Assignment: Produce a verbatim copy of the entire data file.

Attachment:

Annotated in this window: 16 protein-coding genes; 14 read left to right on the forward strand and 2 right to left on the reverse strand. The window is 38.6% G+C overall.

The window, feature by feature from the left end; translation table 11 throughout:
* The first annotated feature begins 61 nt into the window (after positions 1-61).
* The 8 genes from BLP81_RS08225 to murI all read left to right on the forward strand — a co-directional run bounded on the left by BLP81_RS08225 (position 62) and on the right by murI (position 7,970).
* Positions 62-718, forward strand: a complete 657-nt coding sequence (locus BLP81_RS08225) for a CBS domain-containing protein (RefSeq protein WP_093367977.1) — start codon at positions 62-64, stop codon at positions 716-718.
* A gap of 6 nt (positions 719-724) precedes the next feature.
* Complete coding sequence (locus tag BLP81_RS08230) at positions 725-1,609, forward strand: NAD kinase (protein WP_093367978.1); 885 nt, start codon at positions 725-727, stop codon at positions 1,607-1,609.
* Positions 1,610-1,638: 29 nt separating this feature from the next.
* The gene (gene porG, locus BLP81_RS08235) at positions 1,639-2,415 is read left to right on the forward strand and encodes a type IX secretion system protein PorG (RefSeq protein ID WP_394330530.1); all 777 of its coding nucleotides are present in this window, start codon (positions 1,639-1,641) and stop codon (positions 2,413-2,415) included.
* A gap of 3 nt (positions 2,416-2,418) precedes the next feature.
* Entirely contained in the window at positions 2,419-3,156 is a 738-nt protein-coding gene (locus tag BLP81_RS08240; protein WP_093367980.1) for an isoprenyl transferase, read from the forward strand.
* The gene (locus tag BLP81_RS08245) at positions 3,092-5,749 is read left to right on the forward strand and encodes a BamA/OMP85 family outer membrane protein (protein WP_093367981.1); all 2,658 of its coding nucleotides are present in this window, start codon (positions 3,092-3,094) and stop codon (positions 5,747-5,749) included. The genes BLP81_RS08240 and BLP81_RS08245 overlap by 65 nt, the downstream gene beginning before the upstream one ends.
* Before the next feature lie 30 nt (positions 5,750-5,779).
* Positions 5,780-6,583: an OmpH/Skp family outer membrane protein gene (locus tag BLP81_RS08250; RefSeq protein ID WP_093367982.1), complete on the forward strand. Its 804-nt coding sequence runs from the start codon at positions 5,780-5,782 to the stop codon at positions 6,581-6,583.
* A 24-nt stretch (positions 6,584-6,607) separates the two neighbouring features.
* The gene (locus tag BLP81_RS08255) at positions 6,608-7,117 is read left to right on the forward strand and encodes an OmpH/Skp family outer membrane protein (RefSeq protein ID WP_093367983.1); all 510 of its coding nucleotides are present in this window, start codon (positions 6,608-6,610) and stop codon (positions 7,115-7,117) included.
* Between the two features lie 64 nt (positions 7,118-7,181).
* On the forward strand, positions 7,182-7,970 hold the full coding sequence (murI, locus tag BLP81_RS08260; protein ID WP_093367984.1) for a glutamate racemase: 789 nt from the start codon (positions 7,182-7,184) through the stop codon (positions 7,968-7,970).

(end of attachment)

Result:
Annotated in this window: 16 protein-coding genes; 14 read left to right on the forward strand and 2 right to left on the reverse strand. The window is 38.6% G+C overall.

The window, feature by feature from the left end; translation table 11 throughout:
* The first annotated feature begins 61 nt into the window (after positions 1-61).
* The 8 genes from BLP81_RS08225 to murI all read left to right on the forward strand — a co-directional run bounded on the left by BLP81_RS08225 (position 62) and on the right by murI (position 7,970).
* Positions 62-718, forward strand: a complete 657-nt coding sequence (locus BLP81_RS08225) for a CBS domain-containing protein (RefSeq protein WP_093367977.1) — start codon at positions 62-64, stop codon at positions 716-718.
* A gap of 6 nt (positions 719-724) precedes the next feature.
* Complete coding sequence (locus tag BLP81_RS08230) at positions 725-1,609, forward strand: NAD kinase (protein WP_093367978.1); 885 nt, start codon at positions 725-727, stop codon at positions 1,607-1,609.
* Positions 1,610-1,638: 29 nt separating this feature from the next.
* The gene (gene porG, locus BLP81_RS08235) at positions 1,639-2,415 is read left to right on the forward strand and encodes a type IX secretion system protein PorG (RefSeq protein ID WP_394330530.1); all 777 of its coding nucleotides are present in this window, start codon (positions 1,639-1,641) and stop codon (positions 2,413-2,415) included.
* A gap of 3 nt (positions 2,416-2,418) precedes the next feature.
* Entirely contained in the window at positions 2,419-3,156 is a 738-nt protein-coding gene (locus tag BLP81_RS08240; protein WP_093367980.1) for an isoprenyl transferase, read from the forward strand.
* The gene (locus tag BLP81_RS08245) at positions 3,092-5,749 is read left to right on the forward strand and encodes a BamA/OMP85 family outer membrane protein (protein WP_093367981.1); all 2,658 of its coding nucleotides are present in this window, start codon (positions 3,092-3,094) and stop codon (positions 5,747-5,749) included. The genes BLP81_RS08240 and BLP81_RS08245 overlap by 65 nt, the downstream gene beginning before the upstream one ends.
* Before the next feature lie 30 nt (positions 5,750-5,779).
* Positions 5,780-6,583: an OmpH/Skp family outer membrane protein gene (locus tag BLP81_RS08250; RefSeq protein ID WP_093367982.1), complete on the forward strand. Its 804-nt coding sequence runs from the start codon at positions 5,780-5,782 to the stop codon at positions 6,581-6,583.
* A 24-nt stretch (positions 6,584-6,607) separates the two neighbouring features.
* The gene (locus tag BLP81_RS08255) at positions 6,608-7,117 is read left to right on the forward strand and encodes an OmpH/Skp family outer membrane protein (RefSeq protein ID WP_093367983.1); all 510 of its coding nucleotides are present in this window, start codon (positions 6,608-6,610) and stop codon (positions 7,115-7,117) included.
* Between the two features lie 64 nt (positions 7,118-7,181).
* On the forward strand, positions 7,182-7,970 hold the full coding sequence (murI, locus tag BLP81_RS08260; protein ID WP_093367984.1) for a glutamate racemase: 789 nt from the start codon (positions 7,182-7,184) through the stop codon (positions 7,968-7,970).